Big line of
of every description. We can furntih present, fur
everybody at prices within reach f all. Come lic
fore the prettiest and best are sold. We aaaure you
that we arc always glad to haw you visit our place
uf business,
Jacob Helber.
Th Place to Get What You Want.
though) further, we would expect to
eradicate diptheria as has been done
in the case of small-pox.
"Scarlet Paver causes over li.lKHI
deaths, and appendicitis only about
6,080; Whoaping cough causes near
ly 10,1100 deaths each year. When
we stop to consider that theee "dis
seases of childhood" and "trivial
ailments" we io often hear spoken
of, take away lives to the number of
over 10,000 par year in the United
states, it is time I., pay more atten
tion to theee SO called trivial diseas
es. Not only do we hear the laity
regard these affection as diseases
that 'sweat out' or fret rid "f certain
"blood humore," but grave and re
vered phjraieiMS nl the dark ages
considered them appropriate and
"Passing on to another subject ol
vast Importance, and familiar to us
all, is the 'CI real White Plague,'
about which to much has heen writ
ten. We are now in the midst of a
great war againat the ravages oftu
lierculosie, In a recent magaains
Hutchinson uys "tuberculosl is
rarely hereditary ; there is no such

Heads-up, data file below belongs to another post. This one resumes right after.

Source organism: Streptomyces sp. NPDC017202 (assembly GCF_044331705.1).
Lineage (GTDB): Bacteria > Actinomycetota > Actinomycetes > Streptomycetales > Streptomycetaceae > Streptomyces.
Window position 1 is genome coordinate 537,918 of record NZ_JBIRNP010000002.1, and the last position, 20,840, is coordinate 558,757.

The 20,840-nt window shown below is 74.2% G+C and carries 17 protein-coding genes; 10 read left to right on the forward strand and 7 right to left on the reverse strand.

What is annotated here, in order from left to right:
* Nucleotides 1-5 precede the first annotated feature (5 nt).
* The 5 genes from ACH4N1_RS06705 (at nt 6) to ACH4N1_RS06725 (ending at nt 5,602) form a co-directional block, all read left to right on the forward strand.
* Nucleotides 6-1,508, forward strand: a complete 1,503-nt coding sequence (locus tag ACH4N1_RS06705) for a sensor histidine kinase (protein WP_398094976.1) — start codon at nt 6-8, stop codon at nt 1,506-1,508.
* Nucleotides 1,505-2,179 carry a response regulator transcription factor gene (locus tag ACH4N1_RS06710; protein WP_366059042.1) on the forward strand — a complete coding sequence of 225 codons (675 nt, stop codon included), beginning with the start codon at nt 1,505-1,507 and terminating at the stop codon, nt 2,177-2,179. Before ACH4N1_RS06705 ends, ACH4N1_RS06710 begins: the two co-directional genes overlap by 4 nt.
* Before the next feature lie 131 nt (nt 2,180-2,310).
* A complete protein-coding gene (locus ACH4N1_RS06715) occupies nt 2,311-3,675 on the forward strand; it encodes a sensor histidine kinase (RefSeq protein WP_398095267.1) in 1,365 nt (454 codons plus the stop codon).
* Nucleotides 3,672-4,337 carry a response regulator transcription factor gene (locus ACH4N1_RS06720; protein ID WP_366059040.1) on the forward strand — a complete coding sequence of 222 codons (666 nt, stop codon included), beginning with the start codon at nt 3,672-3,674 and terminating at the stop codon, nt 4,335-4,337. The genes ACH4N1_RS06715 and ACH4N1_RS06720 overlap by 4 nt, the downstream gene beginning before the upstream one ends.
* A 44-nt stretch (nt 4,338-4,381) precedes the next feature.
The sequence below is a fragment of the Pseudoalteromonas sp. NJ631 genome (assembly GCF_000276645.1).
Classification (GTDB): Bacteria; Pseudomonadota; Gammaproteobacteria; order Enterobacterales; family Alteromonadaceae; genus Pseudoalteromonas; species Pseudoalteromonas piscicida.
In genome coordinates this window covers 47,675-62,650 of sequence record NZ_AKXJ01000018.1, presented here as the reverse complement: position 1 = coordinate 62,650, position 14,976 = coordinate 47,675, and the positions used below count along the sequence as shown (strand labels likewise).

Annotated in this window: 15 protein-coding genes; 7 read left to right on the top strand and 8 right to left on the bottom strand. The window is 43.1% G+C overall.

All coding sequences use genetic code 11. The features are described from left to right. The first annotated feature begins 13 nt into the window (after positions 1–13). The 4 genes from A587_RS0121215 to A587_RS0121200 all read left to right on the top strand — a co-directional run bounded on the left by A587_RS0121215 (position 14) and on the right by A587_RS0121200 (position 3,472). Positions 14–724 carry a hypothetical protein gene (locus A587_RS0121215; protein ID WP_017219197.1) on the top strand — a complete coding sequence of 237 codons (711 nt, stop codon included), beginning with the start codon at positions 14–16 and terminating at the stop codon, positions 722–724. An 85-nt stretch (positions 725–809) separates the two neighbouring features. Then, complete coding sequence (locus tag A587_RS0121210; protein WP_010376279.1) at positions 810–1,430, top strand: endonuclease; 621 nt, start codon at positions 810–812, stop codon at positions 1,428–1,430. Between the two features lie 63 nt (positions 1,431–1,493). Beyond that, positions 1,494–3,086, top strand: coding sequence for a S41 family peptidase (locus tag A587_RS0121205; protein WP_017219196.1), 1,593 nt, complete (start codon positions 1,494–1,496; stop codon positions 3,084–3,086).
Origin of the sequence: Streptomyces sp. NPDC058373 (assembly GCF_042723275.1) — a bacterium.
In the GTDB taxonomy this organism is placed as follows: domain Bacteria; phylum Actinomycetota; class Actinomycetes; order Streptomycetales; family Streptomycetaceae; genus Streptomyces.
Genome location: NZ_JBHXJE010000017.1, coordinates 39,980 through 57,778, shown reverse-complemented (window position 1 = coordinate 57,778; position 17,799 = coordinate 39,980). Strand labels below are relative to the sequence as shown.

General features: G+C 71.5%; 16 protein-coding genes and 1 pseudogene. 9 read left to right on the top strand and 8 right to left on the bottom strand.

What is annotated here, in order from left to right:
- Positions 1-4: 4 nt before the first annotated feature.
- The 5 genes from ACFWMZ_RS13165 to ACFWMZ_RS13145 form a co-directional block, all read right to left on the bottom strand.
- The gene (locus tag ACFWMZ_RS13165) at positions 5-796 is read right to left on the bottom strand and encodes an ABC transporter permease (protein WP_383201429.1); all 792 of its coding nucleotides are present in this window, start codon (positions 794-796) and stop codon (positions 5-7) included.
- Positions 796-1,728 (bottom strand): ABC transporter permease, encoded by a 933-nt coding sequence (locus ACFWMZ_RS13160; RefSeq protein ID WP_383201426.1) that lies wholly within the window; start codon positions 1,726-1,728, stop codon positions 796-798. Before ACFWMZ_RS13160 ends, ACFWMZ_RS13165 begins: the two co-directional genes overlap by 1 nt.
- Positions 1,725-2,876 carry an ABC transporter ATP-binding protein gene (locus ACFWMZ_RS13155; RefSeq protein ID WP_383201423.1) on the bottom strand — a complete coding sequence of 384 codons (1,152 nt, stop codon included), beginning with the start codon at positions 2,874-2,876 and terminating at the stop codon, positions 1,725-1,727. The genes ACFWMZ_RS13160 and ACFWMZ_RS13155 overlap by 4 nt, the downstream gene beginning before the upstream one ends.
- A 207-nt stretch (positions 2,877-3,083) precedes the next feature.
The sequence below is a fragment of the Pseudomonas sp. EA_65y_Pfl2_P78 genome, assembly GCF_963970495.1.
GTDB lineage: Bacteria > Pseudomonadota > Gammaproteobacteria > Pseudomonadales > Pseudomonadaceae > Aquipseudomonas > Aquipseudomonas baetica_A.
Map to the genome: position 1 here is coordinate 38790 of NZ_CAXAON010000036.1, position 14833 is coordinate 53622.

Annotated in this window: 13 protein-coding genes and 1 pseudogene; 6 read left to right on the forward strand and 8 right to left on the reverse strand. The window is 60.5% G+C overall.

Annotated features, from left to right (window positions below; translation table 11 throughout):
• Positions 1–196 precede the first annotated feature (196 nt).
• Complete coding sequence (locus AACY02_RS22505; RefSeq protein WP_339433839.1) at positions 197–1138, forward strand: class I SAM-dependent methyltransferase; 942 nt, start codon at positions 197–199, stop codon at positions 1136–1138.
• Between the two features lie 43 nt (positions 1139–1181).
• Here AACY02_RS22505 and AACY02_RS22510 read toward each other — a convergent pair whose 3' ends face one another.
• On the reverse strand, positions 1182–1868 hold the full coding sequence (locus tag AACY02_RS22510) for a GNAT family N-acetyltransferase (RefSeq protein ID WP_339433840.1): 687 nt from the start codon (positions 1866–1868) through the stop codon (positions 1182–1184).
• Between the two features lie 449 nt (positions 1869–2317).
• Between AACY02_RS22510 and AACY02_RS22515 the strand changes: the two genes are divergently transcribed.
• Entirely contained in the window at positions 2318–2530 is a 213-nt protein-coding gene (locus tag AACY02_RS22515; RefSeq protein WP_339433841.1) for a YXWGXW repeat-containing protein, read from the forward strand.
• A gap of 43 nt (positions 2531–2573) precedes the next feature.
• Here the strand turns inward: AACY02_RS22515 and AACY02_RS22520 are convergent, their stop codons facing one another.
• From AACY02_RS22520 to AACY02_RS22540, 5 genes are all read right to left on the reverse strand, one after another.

thing as this disease extending into
tin third or fourth generation. In
all the thousand post mortem exam
inations which have been held upon
new horn children and upon mothers
dying in or shortly after child birth
the number of actual instances of
transference of the haeilla of tuber
culosis from mother to child could
he counted upon the fingers of two
hands. It is a rare pathologic curi
osity and for practical purposes
should he entirely disregarded."'
"I was much impressed recently
when visiting our own institution in
this Slate what excellent dis
cipline tallied, with '.Nl or inn pa
tients sufierlng with tuberculoid,
not u single one coughed. They had
heen taught the harmfuluess and
prevented It. There the approved
t reatmenl i ehaolutc reit , good vent
Nation and th most nut rit ions food.
Think of the contrast; only a few
years ago the helpless sufferer was
advised to hurry out West, to live
an active life on the ranch and he